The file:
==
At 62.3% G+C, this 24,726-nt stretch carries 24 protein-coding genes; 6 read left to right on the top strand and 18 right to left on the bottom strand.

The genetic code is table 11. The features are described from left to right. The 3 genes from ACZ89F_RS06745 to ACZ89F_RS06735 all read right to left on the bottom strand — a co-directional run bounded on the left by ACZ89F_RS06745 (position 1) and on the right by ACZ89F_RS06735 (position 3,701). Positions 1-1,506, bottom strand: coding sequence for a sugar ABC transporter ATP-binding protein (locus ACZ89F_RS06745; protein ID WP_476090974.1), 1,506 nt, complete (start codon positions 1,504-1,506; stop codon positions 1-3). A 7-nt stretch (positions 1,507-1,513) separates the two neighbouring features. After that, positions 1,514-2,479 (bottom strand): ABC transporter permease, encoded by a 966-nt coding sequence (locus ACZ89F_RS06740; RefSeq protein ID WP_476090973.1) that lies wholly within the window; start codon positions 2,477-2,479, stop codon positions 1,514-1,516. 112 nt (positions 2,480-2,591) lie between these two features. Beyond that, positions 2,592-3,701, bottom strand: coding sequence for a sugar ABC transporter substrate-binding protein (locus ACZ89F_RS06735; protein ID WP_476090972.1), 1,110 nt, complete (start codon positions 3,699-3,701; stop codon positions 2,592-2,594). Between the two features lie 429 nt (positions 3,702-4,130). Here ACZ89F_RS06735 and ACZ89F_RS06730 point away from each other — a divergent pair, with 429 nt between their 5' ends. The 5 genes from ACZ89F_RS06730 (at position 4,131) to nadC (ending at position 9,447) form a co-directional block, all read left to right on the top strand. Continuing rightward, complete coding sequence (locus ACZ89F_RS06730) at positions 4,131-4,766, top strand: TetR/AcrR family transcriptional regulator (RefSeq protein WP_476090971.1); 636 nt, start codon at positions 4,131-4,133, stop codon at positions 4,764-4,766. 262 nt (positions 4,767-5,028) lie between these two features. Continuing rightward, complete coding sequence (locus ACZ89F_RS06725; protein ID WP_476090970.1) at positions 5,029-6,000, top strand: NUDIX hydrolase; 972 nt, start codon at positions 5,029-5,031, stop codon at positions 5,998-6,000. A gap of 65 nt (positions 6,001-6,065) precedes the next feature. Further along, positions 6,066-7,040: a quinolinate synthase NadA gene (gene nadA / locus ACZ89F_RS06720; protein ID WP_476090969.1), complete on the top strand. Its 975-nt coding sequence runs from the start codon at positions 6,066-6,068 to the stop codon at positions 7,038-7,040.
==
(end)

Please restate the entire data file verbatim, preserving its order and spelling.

At 62.3% G+C, this 24,726-nt stretch carries 24 protein-coding genes; 6 read left to right on the top strand and 18 right to left on the bottom strand.

The genetic code is table 11. The features are described from left to right. The 3 genes from ACZ89F_RS06745 to ACZ89F_RS06735 all read right to left on the bottom strand — a co-directional run bounded on the left by ACZ89F_RS06745 (position 1) and on the right by ACZ89F_RS06735 (position 3,701). Positions 1-1,506, bottom strand: coding sequence for a sugar ABC transporter ATP-binding protein (locus ACZ89F_RS06745; protein ID WP_476090974.1), 1,506 nt, complete (start codon positions 1,504-1,506; stop codon positions 1-3). A 7-nt stretch (positions 1,507-1,513) separates the two neighbouring features. After that, positions 1,514-2,479 (bottom strand): ABC transporter permease, encoded by a 966-nt coding sequence (locus ACZ89F_RS06740; RefSeq protein ID WP_476090973.1) that lies wholly within the window; start codon positions 2,477-2,479, stop codon positions 1,514-1,516. 112 nt (positions 2,480-2,591) lie between these two features. Beyond that, positions 2,592-3,701, bottom strand: coding sequence for a sugar ABC transporter substrate-binding protein (locus ACZ89F_RS06735; protein ID WP_476090972.1), 1,110 nt, complete (start codon positions 3,699-3,701; stop codon positions 2,592-2,594). Between the two features lie 429 nt (positions 3,702-4,130). Here ACZ89F_RS06735 and ACZ89F_RS06730 point away from each other — a divergent pair, with 429 nt between their 5' ends. The 5 genes from ACZ89F_RS06730 (at position 4,131) to nadC (ending at position 9,447) form a co-directional block, all read left to right on the top strand. Continuing rightward, complete coding sequence (locus ACZ89F_RS06730) at positions 4,131-4,766, top strand: TetR/AcrR family transcriptional regulator (RefSeq protein WP_476090971.1); 636 nt, start codon at positions 4,131-4,133, stop codon at positions 4,764-4,766. 262 nt (positions 4,767-5,028) lie between these two features. Continuing rightward, complete coding sequence (locus ACZ89F_RS06725; protein ID WP_476090970.1) at positions 5,029-6,000, top strand: NUDIX hydrolase; 972 nt, start codon at positions 5,029-5,031, stop codon at positions 5,998-6,000. A gap of 65 nt (positions 6,001-6,065) precedes the next feature. Further along, positions 6,066-7,040: a quinolinate synthase NadA gene (gene nadA / locus ACZ89F_RS06720; protein ID WP_476090969.1), complete on the top strand. Its 975-nt coding sequence runs from the start codon at positions 6,066-6,068 to the stop codon at positions 7,038-7,040.